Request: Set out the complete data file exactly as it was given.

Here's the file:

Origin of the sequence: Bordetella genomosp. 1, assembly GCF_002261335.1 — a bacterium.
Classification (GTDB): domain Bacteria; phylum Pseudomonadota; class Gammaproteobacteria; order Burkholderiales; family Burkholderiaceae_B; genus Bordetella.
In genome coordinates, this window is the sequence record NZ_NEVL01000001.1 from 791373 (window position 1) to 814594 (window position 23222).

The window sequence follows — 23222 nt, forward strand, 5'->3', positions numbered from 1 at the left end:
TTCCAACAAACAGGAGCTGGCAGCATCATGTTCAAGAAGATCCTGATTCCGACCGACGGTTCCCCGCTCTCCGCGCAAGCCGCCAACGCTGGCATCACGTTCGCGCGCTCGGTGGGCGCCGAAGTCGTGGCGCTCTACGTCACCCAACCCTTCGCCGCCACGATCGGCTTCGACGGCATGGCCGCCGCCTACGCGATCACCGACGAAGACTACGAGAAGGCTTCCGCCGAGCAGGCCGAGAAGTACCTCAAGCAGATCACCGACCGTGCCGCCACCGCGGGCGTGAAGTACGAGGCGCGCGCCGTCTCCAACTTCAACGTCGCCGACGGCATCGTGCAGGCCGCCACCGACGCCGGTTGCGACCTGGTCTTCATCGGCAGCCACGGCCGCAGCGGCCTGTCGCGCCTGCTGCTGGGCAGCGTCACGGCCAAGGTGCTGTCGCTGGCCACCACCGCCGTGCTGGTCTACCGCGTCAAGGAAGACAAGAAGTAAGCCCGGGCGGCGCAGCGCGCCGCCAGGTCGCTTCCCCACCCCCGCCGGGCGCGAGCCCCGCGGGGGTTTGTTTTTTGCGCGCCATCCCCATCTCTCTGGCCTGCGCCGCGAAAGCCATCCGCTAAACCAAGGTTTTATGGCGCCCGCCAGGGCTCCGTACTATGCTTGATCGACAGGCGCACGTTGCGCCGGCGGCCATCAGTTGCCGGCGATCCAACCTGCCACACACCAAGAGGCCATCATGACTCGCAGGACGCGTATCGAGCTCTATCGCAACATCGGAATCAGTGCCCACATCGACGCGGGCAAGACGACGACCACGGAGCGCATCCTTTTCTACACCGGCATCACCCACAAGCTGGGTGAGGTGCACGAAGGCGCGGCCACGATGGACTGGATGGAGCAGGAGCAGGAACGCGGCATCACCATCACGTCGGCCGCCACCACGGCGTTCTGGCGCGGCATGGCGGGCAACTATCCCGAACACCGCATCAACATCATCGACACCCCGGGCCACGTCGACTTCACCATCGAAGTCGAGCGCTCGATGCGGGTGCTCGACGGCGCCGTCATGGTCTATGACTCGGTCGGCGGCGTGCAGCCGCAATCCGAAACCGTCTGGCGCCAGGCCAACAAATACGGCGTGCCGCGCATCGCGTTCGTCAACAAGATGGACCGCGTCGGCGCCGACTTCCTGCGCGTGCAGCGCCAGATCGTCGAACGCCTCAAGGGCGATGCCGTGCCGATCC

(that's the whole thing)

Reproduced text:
Origin of the sequence: Bordetella genomosp. 1, assembly GCF_002261335.1 — a bacterium.
Classification (GTDB): domain Bacteria; phylum Pseudomonadota; class Gammaproteobacteria; order Burkholderiales; family Burkholderiaceae_B; genus Bordetella.
In genome coordinates, this window is the sequence record NZ_NEVL01000001.1 from 791373 (window position 1) to 814594 (window position 23222).

The window sequence follows — 23222 nt, forward strand, 5'->3', positions numbered from 1 at the left end:
TTCCAACAAACAGGAGCTGGCAGCATCATGTTCAAGAAGATCCTGATTCCGACCGACGGTTCCCCGCTCTCCGCGCAAGCCGCCAACGCTGGCATCACGTTCGCGCGCTCGGTGGGCGCCGAAGTCGTGGCGCTCTACGTCACCCAACCCTTCGCCGCCACGATCGGCTTCGACGGCATGGCCGCCGCCTACGCGATCACCGACGAAGACTACGAGAAGGCTTCCGCCGAGCAGGCCGAGAAGTACCTCAAGCAGATCACCGACCGTGCCGCCACCGCGGGCGTGAAGTACGAGGCGCGCGCCGTCTCCAACTTCAACGTCGCCGACGGCATCGTGCAGGCCGCCACCGACGCCGGTTGCGACCTGGTCTTCATCGGCAGCCACGGCCGCAGCGGCCTGTCGCGCCTGCTGCTGGGCAGCGTCACGGCCAAGGTGCTGTCGCTGGCCACCACCGCCGTGCTGGTCTACCGCGTCAAGGAAGACAAGAAGTAAGCCCGGGCGGCGCAGCGCGCCGCCAGGTCGCTTCCCCACCCCCGCCGGGCGCGAGCCCCGCGGGGGTTTGTTTTTTGCGCGCCATCCCCATCTCTCTGGCCTGCGCCGCGAAAGCCATCCGCTAAACCAAGGTTTTATGGCGCCCGCCAGGGCTCCGTACTATGCTTGATCGACAGGCGCACGTTGCGCCGGCGGCCATCAGTTGCCGGCGATCCAACCTGCCACACACCAAGAGGCCATCATGACTCGCAGGACGCGTATCGAGCTCTATCGCAACATCGGAATCAGTGCCCACATCGACGCGGGCAAGACGACGACCACGGAGCGCATCCTTTTCTACACCGGCATCACCCACAAGCTGGGTGAGGTGCACGAAGGCGCGGCCACGATGGACTGGATGGAGCAGGAGCAGGAACGCGGCATCACCATCACGTCGGCCGCCACCACGGCGTTCTGGCGCGGCATGGCGGGCAACTATCCCGAACACCGCATCAACATCATCGACACCCCGGGCCACGTCGACTTCACCATCGAAGTCGAGCGCTCGATGCGGGTGCTCGACGGCGCCGTCATGGTCTATGACTCGGTCGGCGGCGTGCAGCCGCAATCCGAAACCGTCTGGCGCCAGGCCAACAAATACGGCGTGCCGCGCATCGCGTTCGTCAACAAGATGGACCGCGTCGGCGCCGACTTCCTGCGCGTGCAGCGCCAGATCGTCGAACGCCTCAAGGGCGATGCCGTGCCGATCC